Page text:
PolyBot is made up of many repeated modules. Each module is virtually a robot in and of itself having a computer, a motor, sensors and the ability to attach to other modules. In some cases, power is supplied off board and passed from module to module. These modules attach together to form chains, which can be used like an arm or a leg or a finger depending on the task at hand.
This is the most versatile form of modular reconfigurable robot that we have shown so far. We have demonstrated a wide variety of tasks from moving boxes to riding a tricycle.
The first generation of PolyBot has the basic ideas shared in all the generations of repeated modules being about 5 cm on a side. The modules are built up from simple hobby RC servos, power and computation are supplied offboard. The modules are manually screwed together, so they do not self-reconfigure. The G1 modules showed the first instance of simple reconfiguration for locomotion in 1997. This design has been made available to other researchers, most notably the NASA snakebot (so far).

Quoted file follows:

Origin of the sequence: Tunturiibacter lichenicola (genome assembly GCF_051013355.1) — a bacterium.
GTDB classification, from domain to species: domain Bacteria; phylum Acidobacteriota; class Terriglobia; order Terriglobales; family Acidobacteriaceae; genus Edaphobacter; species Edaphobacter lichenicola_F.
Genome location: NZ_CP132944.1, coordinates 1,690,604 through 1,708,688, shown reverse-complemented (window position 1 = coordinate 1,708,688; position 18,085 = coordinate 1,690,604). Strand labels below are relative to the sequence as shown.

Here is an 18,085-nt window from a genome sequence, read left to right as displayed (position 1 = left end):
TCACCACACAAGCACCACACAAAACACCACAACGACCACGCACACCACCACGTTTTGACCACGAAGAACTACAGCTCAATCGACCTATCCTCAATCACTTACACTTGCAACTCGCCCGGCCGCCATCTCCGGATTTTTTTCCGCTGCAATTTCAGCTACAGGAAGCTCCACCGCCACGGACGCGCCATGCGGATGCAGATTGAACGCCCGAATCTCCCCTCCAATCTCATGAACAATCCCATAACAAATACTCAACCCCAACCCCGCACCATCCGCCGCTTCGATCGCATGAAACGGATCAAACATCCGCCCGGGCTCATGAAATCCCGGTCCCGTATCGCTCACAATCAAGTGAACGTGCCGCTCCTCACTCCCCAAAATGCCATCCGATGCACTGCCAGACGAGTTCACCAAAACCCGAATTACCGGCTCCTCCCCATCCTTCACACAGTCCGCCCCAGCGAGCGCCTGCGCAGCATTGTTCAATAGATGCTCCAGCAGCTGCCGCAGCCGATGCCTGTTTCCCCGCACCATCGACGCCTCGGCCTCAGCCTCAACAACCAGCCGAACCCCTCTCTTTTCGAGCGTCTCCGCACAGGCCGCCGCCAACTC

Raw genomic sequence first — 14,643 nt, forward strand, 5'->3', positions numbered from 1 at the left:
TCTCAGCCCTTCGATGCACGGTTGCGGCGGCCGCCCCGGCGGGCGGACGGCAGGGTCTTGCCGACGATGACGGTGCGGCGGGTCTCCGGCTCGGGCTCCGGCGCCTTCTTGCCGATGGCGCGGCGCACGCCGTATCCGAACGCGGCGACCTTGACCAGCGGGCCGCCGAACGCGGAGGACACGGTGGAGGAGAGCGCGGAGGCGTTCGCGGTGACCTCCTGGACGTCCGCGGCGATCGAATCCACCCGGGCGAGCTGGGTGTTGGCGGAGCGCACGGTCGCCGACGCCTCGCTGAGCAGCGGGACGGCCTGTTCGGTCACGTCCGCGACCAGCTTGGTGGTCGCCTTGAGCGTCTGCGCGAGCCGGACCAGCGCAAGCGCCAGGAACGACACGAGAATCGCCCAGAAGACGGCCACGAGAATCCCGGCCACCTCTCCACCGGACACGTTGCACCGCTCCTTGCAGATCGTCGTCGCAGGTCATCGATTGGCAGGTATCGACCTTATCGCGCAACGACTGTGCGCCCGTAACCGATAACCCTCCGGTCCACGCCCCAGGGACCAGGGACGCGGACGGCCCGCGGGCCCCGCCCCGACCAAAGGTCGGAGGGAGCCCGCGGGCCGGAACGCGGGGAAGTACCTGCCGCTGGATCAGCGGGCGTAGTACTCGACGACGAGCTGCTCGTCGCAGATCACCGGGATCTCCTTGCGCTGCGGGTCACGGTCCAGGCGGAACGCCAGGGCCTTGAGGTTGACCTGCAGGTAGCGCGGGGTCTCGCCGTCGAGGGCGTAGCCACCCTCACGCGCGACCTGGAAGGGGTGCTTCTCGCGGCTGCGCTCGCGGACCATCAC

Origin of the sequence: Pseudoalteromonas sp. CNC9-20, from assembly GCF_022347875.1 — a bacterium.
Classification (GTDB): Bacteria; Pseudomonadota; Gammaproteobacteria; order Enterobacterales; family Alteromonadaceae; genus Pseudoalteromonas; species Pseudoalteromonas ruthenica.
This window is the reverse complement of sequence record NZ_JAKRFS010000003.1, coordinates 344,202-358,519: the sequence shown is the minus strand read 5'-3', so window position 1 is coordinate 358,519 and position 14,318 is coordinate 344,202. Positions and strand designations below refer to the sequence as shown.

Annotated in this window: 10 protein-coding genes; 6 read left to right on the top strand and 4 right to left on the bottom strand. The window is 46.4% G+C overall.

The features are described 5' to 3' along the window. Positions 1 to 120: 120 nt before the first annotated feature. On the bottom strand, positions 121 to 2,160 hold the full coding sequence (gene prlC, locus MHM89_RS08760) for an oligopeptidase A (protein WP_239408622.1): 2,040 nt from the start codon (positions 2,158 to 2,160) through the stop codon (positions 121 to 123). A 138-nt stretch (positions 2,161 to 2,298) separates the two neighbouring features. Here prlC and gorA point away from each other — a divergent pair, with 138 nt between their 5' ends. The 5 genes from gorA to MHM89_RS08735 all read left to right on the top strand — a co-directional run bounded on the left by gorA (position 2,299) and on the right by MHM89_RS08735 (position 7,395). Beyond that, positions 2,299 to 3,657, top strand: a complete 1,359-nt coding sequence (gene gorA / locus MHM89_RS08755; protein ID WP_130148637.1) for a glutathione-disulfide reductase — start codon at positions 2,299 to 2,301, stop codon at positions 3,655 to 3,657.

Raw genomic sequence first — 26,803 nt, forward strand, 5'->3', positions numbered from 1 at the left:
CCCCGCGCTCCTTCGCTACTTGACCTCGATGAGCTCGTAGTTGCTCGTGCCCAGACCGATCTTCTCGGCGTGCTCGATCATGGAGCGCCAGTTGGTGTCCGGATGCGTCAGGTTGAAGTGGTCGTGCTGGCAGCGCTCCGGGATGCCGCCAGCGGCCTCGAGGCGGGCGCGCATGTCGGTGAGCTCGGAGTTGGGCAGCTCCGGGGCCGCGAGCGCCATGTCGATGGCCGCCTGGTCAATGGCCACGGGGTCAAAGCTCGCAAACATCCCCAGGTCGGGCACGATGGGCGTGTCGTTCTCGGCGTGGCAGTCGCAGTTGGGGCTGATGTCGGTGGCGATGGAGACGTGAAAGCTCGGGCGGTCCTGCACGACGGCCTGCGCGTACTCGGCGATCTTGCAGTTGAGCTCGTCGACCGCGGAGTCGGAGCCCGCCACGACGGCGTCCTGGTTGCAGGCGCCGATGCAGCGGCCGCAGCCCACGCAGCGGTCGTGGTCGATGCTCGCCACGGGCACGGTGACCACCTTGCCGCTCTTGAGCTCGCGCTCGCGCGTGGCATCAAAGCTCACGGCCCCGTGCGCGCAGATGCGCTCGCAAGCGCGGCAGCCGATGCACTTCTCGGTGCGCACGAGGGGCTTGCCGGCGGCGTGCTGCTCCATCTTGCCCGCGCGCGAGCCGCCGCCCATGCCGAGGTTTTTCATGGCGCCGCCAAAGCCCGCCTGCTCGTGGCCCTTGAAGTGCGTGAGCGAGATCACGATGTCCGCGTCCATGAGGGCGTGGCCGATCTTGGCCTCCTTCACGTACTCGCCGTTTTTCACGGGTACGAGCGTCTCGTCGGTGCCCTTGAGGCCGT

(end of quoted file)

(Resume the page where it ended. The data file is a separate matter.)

This module was made to be a testbed for adding sensors and for testing the functionality of various configurations. Although it is not self-reconfigurable, it is very easy to manually reconfigure with a simple push and a twist. These modules do have a simple 8-bit processor and batteries on board.
This version was built after the second and third generations and took the learning from building the G2 and G3 versions further. It is more reliable than the G2 and G3 versions, and more robust and scalable than any of the other G1 versions. This comes primarily from using more robust servos with more reliable output stages and using a higher voltage power bus. The increased robustness was demonstrated at an IROS03 tutorial putting the modules in the clumsy hands of robotics researchers.
This generation of PolyBot includes onboard computing (Power PC 555) as well as the ability to reconfigure automatically via shape memory alloy actuated latches. Docking of the chains is aided by infrared emitters and detectors. The black cylinder sticking out of the module is the motor. The motor with gearbox is about 5 times stronger than the G1 modules.
The first prototypes of the Generation III (G3) have been constructed as of December 2001. A short run of 200 modules is in progress. The modules are very similar to G2 using the same processor but has the following exceptions
|•||Fit inside 5x5x5 cm box|
|•||Approximately 1/2 weight and volume of G2|
|•||Lower power than G2|
|•||Integrated active brake|
|•||More sensors G2|